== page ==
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More often than not, UX Architects are called upon to conduct stakeholder interviews for the purpose of gathering individual thoughts regarding a particular project. And, more often than not, these interviews are recorded to augment and support any notes taken during the interview. The question then becomes, what do you do with a recorded interview when the stakeholder unexpectedly passes away?

We all know in our personal lives we’ll eventually have to deal with the death of our friends, loved-ones (people and pets, in my case). Depending on the nature of our grief and sadness, we hold on to mementos that represent the soul we’ve lost – notes, letters, drawings, photos, (and more recently texts, Facebook pages, blogs). Sometimes those mementos include a voicemail (message or greeting) or a video, where we can hear the voice of our friend or loved one in an everyday moment.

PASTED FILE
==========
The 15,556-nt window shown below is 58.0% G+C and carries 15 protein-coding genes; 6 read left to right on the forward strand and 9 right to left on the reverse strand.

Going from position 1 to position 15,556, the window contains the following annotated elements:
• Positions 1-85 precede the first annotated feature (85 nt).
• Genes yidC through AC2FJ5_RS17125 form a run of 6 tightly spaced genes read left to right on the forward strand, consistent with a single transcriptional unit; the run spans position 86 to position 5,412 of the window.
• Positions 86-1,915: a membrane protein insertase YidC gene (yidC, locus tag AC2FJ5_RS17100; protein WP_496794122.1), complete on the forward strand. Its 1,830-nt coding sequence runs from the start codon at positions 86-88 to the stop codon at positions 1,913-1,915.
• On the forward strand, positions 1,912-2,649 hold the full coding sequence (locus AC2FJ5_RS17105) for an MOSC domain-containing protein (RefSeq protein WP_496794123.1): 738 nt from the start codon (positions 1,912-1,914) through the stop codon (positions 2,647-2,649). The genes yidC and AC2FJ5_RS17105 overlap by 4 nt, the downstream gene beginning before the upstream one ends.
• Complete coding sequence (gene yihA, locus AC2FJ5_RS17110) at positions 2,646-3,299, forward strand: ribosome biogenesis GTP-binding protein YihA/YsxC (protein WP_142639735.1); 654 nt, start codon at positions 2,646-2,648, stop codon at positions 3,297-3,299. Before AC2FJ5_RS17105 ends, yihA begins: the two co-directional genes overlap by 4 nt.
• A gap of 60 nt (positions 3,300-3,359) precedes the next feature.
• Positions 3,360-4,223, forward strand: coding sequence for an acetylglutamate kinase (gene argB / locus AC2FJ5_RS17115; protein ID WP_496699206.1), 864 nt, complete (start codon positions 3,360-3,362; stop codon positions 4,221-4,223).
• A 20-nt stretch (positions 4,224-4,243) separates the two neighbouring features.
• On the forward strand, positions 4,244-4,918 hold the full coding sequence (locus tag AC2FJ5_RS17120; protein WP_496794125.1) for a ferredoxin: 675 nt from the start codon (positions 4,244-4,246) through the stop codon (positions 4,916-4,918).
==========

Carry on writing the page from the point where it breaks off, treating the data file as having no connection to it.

But in our professional lives we rarely give death of a colleague or acquaintance a second thought, as in it will happen at all. Sadly, as I just recently experienced, this does happen – a stakeholder passed away suddenly one weekend. Oddly enough, of all the stakeholders I interviewed, hers is not recorded; I can’t recall why, and I did go back and review the recordings, just to be certain.  Regardless, when I heard the news, I immediately thought of the interviews I’d conducted and what would I do with hers (if it existed)? It would only be an interview, q/a – nothing that I thought could be uniquely interesting or personal. But it would have been her voice – the one thing that tends to fade the quickest in our memories but is one the most recognizable aspects of our individual self.

Ultimately, I decided that if I had the recording, I would have deleted it. Principally because it felt eerie and somewhat wrong (but not disrespectful) to have it at all. It’s hard to explain and/or rationalize. Right decision? Wrong decision? I guess until it happens (God forbid) it’s hard to say. But, because we all react to and deal with death in our own personal way, it’s the only decision I know I could make.